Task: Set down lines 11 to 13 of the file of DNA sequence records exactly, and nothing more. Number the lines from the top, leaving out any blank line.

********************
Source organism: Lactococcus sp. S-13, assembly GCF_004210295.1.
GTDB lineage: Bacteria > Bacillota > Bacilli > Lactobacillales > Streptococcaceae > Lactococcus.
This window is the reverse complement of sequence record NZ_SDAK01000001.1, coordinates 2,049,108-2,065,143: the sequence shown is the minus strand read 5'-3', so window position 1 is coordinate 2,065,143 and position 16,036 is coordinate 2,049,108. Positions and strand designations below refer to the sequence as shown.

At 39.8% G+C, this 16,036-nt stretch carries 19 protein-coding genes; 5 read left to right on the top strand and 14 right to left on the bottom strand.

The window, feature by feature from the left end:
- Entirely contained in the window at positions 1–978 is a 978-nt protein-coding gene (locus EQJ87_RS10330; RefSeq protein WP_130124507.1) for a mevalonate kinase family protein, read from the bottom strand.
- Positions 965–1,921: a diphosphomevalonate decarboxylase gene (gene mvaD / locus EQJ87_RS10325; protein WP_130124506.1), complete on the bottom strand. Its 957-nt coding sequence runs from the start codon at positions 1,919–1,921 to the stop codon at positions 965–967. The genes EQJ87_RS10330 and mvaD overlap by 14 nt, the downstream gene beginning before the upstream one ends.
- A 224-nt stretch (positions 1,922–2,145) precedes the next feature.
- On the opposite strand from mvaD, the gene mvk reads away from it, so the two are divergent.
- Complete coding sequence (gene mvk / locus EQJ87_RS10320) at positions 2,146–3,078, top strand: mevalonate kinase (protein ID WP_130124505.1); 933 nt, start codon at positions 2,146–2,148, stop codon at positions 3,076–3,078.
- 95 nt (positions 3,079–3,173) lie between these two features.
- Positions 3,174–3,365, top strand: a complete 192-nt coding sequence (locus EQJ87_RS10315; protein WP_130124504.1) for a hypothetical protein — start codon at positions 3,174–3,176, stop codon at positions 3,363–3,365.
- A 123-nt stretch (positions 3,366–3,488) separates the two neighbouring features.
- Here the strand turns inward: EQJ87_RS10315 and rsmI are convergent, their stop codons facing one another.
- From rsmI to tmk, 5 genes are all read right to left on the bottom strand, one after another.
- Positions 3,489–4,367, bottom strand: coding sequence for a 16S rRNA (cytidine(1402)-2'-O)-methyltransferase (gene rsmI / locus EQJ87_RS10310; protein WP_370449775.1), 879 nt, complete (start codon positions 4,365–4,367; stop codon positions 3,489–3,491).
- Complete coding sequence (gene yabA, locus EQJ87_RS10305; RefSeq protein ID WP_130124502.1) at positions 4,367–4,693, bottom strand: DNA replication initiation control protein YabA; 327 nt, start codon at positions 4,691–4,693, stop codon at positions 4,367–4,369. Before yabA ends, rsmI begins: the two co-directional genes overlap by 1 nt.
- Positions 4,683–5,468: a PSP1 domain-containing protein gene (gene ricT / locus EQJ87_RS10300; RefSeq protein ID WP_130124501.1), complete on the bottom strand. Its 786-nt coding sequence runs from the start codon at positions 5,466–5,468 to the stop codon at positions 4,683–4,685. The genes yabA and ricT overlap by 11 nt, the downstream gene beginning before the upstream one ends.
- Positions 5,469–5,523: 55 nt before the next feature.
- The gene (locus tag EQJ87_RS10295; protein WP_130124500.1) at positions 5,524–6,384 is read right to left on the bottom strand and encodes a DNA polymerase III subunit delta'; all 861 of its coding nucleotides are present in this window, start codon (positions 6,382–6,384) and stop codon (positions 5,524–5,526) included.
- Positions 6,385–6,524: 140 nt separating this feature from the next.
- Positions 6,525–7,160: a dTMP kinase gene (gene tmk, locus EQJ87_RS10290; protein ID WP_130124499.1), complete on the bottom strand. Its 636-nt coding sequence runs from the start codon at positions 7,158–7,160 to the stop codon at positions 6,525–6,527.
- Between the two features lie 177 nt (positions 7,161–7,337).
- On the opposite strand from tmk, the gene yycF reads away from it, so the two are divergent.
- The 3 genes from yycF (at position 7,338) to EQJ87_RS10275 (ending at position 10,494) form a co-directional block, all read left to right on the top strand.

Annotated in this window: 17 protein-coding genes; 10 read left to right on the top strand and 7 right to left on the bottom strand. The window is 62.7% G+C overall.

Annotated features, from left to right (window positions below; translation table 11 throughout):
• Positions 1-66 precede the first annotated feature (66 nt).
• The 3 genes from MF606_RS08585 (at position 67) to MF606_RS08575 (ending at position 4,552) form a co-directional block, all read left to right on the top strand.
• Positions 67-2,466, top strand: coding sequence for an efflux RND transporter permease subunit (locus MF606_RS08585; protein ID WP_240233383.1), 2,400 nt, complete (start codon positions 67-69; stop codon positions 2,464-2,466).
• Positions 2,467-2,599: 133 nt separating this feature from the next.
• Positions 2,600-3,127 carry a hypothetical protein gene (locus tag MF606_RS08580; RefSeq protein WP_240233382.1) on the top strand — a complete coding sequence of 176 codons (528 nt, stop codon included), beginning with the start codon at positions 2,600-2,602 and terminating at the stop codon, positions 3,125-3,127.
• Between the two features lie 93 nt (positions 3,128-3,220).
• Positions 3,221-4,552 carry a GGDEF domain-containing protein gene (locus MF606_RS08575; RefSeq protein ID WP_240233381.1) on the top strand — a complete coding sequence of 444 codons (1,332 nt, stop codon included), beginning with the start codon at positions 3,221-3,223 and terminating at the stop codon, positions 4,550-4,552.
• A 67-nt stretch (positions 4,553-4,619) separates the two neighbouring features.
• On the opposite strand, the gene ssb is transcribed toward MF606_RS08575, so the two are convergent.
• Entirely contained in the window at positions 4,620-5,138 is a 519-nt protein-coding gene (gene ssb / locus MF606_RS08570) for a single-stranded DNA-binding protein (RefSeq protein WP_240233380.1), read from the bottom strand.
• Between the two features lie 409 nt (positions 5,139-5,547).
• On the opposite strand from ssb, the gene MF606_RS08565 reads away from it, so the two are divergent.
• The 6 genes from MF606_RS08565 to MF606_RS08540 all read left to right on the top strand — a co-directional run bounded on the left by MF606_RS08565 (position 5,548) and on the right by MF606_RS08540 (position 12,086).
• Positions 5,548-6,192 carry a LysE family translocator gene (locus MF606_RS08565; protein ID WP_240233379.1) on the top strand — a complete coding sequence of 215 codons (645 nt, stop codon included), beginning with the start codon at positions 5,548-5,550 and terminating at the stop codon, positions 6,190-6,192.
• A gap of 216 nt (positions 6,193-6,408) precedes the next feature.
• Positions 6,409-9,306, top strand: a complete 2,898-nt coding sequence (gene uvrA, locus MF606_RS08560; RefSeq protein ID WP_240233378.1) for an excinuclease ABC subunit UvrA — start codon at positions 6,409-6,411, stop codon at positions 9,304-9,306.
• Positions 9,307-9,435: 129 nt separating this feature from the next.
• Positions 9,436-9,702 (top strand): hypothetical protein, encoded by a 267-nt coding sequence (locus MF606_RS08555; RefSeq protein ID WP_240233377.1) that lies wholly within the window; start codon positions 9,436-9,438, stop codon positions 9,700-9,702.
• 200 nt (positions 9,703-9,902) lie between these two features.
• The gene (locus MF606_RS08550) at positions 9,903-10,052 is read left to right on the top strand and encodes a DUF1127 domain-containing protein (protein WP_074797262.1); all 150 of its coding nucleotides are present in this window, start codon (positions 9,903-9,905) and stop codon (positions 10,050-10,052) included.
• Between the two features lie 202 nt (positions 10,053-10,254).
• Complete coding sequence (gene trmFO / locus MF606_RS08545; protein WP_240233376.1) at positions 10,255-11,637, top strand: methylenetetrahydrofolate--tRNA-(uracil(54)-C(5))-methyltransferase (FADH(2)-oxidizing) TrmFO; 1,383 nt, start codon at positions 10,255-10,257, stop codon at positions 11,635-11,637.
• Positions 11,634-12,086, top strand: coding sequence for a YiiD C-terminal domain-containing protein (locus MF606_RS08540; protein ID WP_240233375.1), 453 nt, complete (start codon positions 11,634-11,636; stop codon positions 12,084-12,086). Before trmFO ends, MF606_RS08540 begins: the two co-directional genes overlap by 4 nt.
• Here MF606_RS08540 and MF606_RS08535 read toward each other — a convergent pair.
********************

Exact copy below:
- 95 nt (positions 3,079–3,173) lie between these two features.
- Positions 3,174–3,365, top strand: a complete 192-nt coding sequence (locus EQJ87_RS10315; protein WP_130124504.1) for a hypothetical protein — start codon at positions 3,174–3,176, stop codon at positions 3,363–3,365.
- A 123-nt stretch (positions 3,366–3,488) separates the two neighbouring features.